Leslie Smith is taking legal action against the Ultimate Fighting Championship, just as she promised last week.
According to multiple reports, the former UFC bantamweight filed a charge against the Las Vegas-based promotion with the National Labor Relations board on Wednesday. Smith believes the UFC bought out her contract in retaliation for her role with Project Spearhead, which is an attempt to unionize fighters under the organization’s banner. Smith, a seven-time Octagon veteran, was scheduled to face Aspen Ladd at UFC Fight Night 128 in Atlantic City, N.J., on April 21. The contest was canceled when Ladd missed weight for the 135-pound contest by 1.8 pounds. As a result, the UFC paid Smith $62,000 for the final fight on her contract and informed her that they would not be giving her a new deal.
Lucas Middlebrook, who is the legal consultant for Project Spearhead, drafted the 12-page complaint, which was obtained by MMAjunkie.com and can be viewed in its entirety here.
“Dare to form, join or assist a union and you too will accompany Ms. Smith not fighting in the UFC,” Middlebrook wrote in the complaint. “This message contravenes the very purpose of the (National Labor Relations Act) and ZUFFA cannot be allowed to continue flouting the Act. No person or entity is above the law.”
Smith had won three of her last four appearances, including a second-round stoppage of Amanda Lemos in her most recent outing at UFC Fight Night 113. One bout prior, she garnered “Fight of the Night” honors for a decision victory over Irene Aldana at UFC on Fox 22. Meanwhile, her lone defeat came when she agreed to face Cristiane Justino – a fighter who often struggles to find opponents -- in a catchweight bout at UFC 198. In short, Smith was in a position that would often lead to a new UFC contract under different circumstances.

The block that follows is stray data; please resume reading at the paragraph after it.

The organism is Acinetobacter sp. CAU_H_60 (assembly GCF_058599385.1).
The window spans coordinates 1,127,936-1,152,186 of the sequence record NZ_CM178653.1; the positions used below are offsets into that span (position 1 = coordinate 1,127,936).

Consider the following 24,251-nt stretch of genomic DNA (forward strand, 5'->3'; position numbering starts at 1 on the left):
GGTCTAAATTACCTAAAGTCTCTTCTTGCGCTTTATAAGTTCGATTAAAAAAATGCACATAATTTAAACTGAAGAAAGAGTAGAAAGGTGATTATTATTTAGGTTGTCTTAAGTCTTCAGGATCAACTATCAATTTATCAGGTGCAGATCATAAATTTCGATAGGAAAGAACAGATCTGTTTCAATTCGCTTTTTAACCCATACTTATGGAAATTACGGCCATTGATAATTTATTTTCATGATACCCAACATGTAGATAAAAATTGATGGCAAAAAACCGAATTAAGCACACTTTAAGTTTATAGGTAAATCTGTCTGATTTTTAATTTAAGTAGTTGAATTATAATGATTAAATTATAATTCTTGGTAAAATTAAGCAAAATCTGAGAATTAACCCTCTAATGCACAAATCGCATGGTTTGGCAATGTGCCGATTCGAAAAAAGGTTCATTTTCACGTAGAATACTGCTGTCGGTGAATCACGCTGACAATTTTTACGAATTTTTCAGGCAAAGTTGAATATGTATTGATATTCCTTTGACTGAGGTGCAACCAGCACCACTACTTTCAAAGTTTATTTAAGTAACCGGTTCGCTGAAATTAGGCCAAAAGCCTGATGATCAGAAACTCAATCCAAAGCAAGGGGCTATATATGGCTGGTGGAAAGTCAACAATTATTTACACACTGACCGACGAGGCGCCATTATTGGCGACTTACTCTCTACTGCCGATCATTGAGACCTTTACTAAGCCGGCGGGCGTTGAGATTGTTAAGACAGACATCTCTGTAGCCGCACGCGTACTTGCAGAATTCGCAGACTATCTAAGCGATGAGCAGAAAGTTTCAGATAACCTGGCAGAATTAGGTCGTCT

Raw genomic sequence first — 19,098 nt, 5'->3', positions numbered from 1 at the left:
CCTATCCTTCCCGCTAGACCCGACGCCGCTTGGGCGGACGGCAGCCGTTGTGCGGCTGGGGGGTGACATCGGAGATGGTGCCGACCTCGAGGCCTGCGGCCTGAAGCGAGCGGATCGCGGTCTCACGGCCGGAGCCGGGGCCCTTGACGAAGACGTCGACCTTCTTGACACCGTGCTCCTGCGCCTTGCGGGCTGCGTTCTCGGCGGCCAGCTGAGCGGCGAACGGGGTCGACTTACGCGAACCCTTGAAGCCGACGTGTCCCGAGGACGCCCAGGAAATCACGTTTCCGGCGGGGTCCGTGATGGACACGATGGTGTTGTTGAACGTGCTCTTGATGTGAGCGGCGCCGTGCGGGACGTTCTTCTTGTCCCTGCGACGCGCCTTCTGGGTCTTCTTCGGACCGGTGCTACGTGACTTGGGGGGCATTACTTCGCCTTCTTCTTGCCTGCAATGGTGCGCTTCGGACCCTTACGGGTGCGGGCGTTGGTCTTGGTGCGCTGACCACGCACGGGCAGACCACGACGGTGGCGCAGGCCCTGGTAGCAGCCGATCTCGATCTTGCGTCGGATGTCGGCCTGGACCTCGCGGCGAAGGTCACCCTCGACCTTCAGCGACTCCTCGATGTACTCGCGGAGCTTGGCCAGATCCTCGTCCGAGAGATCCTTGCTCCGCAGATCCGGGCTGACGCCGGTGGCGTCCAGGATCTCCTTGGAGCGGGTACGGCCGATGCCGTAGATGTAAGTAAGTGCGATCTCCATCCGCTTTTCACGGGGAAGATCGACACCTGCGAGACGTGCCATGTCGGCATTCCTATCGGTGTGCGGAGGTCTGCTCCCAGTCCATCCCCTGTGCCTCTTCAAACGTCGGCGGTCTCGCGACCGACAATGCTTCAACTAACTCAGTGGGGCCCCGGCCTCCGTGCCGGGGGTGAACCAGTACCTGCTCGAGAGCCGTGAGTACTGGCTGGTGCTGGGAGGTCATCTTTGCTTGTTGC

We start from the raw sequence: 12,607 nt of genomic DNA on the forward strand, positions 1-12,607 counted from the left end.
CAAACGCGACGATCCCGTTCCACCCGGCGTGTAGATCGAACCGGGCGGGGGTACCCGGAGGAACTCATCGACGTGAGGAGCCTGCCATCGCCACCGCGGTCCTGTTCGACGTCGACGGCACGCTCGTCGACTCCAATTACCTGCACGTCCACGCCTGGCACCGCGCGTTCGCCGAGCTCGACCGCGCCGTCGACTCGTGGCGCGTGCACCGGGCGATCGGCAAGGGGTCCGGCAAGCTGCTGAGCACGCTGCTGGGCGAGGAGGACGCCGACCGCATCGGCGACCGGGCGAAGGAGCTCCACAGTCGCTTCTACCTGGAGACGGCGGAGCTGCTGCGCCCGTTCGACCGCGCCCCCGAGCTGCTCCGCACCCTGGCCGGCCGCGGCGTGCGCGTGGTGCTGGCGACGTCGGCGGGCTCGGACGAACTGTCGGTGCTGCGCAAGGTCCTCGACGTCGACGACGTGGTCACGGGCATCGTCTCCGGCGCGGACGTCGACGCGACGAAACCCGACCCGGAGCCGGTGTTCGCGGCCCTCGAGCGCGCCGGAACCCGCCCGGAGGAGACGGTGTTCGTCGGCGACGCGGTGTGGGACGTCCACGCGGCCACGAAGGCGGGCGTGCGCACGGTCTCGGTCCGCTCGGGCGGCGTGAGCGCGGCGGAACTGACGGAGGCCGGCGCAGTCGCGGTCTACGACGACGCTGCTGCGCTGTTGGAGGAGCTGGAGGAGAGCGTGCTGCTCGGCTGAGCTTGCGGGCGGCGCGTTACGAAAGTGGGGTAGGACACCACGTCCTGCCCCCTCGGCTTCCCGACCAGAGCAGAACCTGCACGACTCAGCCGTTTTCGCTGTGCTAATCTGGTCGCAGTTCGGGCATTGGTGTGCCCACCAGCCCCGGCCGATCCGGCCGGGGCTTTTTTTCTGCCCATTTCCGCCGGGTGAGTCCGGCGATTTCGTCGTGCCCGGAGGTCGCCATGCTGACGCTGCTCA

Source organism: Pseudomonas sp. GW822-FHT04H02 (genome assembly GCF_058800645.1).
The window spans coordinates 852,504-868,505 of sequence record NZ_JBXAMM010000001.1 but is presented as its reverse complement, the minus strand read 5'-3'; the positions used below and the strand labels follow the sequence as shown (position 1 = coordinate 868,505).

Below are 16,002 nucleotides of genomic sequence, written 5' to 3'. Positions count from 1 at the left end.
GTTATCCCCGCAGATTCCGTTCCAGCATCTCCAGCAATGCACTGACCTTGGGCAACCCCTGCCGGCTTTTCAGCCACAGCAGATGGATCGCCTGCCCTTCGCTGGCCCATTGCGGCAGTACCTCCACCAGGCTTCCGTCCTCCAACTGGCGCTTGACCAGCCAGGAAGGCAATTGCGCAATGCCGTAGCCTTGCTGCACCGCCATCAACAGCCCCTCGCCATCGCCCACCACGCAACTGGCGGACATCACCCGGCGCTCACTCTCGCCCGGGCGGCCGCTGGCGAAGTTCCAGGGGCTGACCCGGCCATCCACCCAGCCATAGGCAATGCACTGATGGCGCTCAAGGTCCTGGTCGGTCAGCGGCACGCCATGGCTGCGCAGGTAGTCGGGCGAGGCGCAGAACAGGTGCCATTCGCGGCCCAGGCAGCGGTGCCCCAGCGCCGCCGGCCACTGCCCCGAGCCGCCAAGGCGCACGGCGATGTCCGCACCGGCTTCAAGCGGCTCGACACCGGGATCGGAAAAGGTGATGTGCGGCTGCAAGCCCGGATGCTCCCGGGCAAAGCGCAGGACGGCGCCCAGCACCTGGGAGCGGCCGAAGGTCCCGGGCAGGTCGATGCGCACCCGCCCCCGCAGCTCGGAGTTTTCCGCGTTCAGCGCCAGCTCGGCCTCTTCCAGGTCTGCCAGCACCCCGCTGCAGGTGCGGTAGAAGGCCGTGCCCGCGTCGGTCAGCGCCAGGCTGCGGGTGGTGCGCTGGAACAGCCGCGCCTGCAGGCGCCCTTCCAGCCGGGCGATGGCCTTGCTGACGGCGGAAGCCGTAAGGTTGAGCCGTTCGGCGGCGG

“There simply can be no dispute ZUFFA took adverse action against Ms. Smith, and based on the facts set forth herein and those to be uncovered in the investigation into this issue, ZUFFA’s animus toward Ms. Smith’s protected activity was the substantial or motivating reason for the adverse action(s) taken against her,” Middlebrook wrote.
Meanwhile, ESPN.com’s Brett Okamoto has reported that the UFC’s version of the situation “differs greatly” than Smith’s interpretation. The promotion has yet to officially comment on the matter, but that could change soon once its legal team delivers a response to the complaint.